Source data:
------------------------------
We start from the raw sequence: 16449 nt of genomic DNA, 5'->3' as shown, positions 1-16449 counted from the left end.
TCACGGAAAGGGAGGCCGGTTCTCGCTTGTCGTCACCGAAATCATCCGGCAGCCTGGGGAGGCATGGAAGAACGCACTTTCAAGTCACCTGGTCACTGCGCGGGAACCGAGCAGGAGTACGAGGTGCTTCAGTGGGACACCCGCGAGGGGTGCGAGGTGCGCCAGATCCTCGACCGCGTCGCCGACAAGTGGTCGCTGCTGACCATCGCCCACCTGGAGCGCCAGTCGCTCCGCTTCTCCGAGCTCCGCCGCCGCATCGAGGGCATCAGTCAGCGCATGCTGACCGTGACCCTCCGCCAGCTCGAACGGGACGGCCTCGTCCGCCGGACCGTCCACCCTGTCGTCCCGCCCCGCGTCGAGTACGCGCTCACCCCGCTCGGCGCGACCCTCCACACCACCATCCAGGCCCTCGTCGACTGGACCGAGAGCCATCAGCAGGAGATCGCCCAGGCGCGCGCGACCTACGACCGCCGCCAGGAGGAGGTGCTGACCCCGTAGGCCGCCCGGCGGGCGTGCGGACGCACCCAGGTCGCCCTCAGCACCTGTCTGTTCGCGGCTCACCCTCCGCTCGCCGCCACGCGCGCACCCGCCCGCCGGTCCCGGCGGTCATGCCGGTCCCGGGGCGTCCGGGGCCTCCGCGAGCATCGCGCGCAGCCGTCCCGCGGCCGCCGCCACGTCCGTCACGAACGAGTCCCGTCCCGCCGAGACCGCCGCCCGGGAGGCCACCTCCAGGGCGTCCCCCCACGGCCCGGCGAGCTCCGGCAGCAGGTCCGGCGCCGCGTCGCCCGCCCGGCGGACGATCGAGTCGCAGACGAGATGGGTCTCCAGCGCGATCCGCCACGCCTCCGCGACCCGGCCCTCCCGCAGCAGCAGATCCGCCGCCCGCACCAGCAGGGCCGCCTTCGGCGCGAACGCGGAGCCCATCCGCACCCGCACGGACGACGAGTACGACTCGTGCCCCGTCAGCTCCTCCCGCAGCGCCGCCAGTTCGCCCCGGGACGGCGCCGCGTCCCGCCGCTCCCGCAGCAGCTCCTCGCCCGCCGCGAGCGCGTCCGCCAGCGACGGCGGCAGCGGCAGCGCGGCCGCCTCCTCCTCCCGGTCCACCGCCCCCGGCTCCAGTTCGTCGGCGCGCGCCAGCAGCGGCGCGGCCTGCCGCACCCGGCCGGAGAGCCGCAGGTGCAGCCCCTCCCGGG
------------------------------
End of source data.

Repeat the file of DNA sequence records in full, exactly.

We start from the raw sequence: 16449 nt of genomic DNA, 5'->3' as shown, positions 1-16449 counted from the left end.
TCACGGAAAGGGAGGCCGGTTCTCGCTTGTCGTCACCGAAATCATCCGGCAGCCTGGGGAGGCATGGAAGAACGCACTTTCAAGTCACCTGGTCACTGCGCGGGAACCGAGCAGGAGTACGAGGTGCTTCAGTGGGACACCCGCGAGGGGTGCGAGGTGCGCCAGATCCTCGACCGCGTCGCCGACAAGTGGTCGCTGCTGACCATCGCCCACCTGGAGCGCCAGTCGCTCCGCTTCTCCGAGCTCCGCCGCCGCATCGAGGGCATCAGTCAGCGCATGCTGACCGTGACCCTCCGCCAGCTCGAACGGGACGGCCTCGTCCGCCGGACCGTCCACCCTGTCGTCCCGCCCCGCGTCGAGTACGCGCTCACCCCGCTCGGCGCGACCCTCCACACCACCATCCAGGCCCTCGTCGACTGGACCGAGAGCCATCAGCAGGAGATCGCCCAGGCGCGCGCGACCTACGACCGCCGCCAGGAGGAGGTGCTGACCCCGTAGGCCGCCCGGCGGGCGTGCGGACGCACCCAGGTCGCCCTCAGCACCTGTCTGTTCGCGGCTCACCCTCCGCTCGCCGCCACGCGCGCACCCGCCCGCCGGTCCCGGCGGTCATGCCGGTCCCGGGGCGTCCGGGGCCTCCGCGAGCATCGCGCGCAGCCGTCCCGCGGCCGCCGCCACGTCCGTCACGAACGAGTCCCGTCCCGCCGAGACCGCCGCCCGGGAGGCCACCTCCAGGGCGTCCCCCCACGGCCCGGCGAGCTCCGGCAGCAGGTCCGGCGCCGCGTCGCCCGCCCGGCGGACGATCGAGTCGCAGACGAGATGGGTCTCCAGCGCGATCCGCCACGCCTCCGCGACCCGGCCCTCCCGCAGCAGCAGATCCGCCGCCCGCACCAGCAGGGCCGCCTTCGGCGCGAACGCGGAGCCCATCCGCACCCGCACGGACGACGAGTACGACTCGTGCCCCGTCAGCTCCTCCCGCAGCGCCGCCAGTTCGCCCCGGGACGGCGCCGCGTCCCGCCGCTCCCGCAGCAGCTCCTCGCCCGCCGCGAGCGCGTCCGCCAGCGACGGCGGCAGCGGCAGCGCGGCCGCCTCCTCCTCCCGGTCCACCGCCCCCGGCTCCAGTTCGTCGGCGCGCGCCAGCAGCGGCGCGGCCTGCCGCACCCGGCCGGAGAGCCGCAGGTGCAGCCCCTCCCGGG